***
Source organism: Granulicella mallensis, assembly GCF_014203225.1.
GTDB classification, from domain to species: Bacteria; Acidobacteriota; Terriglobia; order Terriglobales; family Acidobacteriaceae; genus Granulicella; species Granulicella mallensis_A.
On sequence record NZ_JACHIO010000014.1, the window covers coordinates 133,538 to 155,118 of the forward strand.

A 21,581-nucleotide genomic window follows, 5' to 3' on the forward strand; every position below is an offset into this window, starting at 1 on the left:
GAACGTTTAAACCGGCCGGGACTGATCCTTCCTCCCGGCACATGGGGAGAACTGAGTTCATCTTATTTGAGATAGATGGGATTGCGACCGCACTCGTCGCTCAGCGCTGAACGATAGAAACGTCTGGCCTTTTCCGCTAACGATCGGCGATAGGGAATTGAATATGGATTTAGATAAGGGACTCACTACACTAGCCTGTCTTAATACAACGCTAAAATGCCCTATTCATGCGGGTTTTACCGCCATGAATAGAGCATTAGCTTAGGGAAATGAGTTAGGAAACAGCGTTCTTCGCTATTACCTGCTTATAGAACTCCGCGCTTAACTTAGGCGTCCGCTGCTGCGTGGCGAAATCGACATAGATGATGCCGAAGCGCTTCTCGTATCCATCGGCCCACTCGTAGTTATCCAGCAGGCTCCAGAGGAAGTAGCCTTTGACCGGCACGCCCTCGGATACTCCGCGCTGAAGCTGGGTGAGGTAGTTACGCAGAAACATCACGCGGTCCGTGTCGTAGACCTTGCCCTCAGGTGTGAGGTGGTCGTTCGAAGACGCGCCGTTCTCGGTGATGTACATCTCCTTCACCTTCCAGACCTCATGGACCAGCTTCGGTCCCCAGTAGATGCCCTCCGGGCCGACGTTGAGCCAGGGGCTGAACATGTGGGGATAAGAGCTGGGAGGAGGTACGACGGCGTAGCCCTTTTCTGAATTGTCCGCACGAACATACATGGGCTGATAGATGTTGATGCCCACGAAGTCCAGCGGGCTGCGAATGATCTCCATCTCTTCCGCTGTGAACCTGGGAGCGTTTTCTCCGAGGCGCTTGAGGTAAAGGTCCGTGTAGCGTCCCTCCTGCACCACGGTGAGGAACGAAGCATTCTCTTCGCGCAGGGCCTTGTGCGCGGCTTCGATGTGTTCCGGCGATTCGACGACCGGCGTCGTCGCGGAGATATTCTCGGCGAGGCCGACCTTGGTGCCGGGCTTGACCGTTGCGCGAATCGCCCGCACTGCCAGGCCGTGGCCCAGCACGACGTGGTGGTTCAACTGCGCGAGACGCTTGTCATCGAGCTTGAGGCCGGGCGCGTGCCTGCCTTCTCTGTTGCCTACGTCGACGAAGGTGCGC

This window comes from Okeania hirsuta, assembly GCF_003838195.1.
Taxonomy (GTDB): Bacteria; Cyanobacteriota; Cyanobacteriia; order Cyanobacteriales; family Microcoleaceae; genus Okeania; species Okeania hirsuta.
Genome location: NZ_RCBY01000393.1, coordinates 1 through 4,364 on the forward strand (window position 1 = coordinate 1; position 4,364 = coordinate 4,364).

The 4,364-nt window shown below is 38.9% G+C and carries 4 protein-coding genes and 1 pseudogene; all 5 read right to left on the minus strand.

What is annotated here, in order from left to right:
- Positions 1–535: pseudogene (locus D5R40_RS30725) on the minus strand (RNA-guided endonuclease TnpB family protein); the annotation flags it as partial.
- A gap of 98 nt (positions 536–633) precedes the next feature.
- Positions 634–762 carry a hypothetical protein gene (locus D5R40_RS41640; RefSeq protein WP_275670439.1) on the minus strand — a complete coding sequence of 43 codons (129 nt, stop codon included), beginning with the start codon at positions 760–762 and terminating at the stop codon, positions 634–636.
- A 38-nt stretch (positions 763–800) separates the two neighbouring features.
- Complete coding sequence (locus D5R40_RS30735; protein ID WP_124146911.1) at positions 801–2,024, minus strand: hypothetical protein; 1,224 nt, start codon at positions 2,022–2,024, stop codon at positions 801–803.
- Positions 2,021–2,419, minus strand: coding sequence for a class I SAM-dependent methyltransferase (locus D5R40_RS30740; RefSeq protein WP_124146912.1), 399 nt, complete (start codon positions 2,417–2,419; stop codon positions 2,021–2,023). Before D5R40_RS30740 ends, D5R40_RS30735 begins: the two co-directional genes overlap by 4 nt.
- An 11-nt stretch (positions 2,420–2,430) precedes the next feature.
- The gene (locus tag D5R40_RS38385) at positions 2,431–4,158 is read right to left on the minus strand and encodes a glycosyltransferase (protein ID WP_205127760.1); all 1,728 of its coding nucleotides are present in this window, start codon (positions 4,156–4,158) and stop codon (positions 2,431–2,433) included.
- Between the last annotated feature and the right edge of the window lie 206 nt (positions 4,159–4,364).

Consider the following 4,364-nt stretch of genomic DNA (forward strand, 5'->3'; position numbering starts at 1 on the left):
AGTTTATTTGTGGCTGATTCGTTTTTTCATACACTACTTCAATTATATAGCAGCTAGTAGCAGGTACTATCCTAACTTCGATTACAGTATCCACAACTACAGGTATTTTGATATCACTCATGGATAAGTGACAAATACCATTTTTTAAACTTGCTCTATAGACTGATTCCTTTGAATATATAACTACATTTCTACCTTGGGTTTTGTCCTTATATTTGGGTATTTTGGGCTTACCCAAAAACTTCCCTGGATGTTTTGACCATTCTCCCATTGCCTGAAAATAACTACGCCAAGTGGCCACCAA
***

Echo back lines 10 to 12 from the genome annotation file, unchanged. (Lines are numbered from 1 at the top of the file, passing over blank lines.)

What is annotated here, in order from left to right:
- Positions 1–535: pseudogene (locus D5R40_RS30725) on the minus strand (RNA-guided endonuclease TnpB family protein); the annotation flags it as partial.
- A gap of 98 nt (positions 536–633) precedes the next feature.